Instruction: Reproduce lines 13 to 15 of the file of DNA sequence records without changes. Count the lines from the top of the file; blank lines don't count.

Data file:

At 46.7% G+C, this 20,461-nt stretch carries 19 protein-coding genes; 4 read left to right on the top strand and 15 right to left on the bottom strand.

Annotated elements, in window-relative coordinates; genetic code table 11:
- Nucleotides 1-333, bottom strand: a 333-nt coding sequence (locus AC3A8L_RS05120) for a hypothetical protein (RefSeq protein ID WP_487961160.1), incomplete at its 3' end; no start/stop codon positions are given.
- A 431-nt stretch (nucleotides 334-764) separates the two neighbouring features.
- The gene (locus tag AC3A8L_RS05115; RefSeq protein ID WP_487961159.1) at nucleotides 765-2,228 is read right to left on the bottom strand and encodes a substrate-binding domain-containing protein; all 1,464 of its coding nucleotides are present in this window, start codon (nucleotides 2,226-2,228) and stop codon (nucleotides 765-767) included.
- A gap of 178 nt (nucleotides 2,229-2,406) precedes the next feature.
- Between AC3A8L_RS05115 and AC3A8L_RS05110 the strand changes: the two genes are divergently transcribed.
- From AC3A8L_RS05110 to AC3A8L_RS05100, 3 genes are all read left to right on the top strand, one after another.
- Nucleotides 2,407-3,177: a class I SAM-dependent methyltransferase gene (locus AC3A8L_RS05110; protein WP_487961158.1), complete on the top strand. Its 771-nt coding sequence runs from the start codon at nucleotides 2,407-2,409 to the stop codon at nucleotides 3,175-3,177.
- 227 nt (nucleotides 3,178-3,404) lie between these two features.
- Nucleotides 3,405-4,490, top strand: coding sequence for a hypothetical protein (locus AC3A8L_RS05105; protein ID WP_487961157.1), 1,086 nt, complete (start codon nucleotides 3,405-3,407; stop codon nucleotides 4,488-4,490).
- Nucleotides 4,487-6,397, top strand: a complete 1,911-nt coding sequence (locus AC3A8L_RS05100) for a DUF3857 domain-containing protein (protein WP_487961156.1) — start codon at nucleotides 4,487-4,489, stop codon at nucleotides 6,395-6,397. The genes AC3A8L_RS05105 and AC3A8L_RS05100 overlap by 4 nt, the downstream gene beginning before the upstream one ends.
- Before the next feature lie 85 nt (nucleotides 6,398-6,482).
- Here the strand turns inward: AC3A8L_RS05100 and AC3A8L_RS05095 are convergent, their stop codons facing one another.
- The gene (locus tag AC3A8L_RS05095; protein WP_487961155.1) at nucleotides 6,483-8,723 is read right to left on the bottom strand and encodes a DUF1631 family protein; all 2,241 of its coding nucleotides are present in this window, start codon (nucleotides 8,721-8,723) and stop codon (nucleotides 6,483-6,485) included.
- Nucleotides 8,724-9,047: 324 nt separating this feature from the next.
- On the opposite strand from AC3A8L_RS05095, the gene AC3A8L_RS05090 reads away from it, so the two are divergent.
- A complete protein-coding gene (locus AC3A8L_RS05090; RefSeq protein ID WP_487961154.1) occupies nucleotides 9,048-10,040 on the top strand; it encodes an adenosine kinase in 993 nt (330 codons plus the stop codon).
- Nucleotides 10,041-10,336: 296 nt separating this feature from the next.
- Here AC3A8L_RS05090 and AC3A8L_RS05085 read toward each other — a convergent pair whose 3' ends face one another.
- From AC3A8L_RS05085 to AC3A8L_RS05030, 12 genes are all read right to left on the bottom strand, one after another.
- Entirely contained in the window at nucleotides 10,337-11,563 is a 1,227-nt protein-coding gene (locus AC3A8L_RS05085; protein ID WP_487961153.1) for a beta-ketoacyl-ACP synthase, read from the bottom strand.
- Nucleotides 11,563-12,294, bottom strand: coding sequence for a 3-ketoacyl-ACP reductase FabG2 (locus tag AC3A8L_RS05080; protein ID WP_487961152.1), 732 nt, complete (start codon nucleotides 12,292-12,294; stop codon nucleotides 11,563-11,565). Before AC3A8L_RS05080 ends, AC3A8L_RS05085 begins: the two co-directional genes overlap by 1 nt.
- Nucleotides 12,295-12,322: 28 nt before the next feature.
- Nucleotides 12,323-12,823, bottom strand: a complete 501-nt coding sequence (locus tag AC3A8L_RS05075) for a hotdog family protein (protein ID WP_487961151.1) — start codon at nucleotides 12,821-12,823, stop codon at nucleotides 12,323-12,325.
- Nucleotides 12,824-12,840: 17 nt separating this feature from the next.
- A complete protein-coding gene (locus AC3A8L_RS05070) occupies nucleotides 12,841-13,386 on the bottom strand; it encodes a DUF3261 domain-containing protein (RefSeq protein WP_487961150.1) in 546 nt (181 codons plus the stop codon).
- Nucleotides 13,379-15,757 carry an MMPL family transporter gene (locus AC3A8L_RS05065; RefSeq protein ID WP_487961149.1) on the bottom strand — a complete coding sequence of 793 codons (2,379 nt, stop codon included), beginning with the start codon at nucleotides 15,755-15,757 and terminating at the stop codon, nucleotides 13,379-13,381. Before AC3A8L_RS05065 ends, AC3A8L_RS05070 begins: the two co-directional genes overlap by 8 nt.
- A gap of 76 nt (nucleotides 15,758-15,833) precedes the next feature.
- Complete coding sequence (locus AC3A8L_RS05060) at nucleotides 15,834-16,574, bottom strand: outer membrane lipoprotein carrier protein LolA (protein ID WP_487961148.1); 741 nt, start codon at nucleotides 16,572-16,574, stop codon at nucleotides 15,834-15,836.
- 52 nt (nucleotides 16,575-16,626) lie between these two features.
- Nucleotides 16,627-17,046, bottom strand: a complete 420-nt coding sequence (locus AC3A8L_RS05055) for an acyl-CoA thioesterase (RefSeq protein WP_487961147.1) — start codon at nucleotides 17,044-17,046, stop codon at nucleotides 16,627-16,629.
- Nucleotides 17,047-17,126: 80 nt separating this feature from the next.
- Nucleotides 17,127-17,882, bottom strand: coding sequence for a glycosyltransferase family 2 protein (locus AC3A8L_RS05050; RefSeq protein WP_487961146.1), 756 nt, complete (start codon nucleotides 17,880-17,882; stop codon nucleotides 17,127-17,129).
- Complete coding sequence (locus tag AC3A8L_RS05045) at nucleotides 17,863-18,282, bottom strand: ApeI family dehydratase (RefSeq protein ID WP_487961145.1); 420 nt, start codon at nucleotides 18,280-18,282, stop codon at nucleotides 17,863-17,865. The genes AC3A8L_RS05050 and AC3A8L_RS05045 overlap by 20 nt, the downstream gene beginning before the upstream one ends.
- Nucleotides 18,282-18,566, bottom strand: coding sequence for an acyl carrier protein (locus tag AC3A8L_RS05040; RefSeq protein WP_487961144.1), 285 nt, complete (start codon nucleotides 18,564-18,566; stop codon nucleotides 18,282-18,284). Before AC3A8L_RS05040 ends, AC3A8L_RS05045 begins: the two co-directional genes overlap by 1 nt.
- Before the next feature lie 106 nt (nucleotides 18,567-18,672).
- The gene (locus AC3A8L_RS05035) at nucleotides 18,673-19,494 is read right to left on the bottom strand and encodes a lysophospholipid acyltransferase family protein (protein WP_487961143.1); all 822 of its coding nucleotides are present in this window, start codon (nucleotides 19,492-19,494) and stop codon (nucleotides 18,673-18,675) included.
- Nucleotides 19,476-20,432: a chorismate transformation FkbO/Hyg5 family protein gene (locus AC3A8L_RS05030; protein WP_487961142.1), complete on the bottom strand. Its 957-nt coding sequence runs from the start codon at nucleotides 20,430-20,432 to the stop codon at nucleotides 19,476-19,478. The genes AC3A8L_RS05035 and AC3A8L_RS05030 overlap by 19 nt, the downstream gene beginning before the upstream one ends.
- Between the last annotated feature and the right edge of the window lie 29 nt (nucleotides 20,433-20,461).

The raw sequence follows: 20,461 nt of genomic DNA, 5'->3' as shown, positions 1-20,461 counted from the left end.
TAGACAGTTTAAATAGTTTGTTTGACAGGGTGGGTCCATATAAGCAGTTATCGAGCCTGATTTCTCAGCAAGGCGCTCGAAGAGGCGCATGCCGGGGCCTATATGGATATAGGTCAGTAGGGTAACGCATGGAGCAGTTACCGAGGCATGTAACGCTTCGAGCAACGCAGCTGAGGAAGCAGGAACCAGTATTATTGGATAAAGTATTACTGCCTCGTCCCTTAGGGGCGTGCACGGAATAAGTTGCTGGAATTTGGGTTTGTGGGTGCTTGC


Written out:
- Before the next feature lie 85 nt (nucleotides 6,398-6,482).
- Here the strand turns inward: AC3A8L_RS05100 and AC3A8L_RS05095 are convergent, their stop codons facing one another.
- The gene (locus tag AC3A8L_RS05095; protein WP_487961155.1) at nucleotides 6,483-8,723 is read right to left on the bottom strand and encodes a DUF1631 family protein; all 2,241 of its coding nucleotides are present in this window, start codon (nucleotides 8,721-8,723) and stop codon (nucleotides 6,483-6,485) included.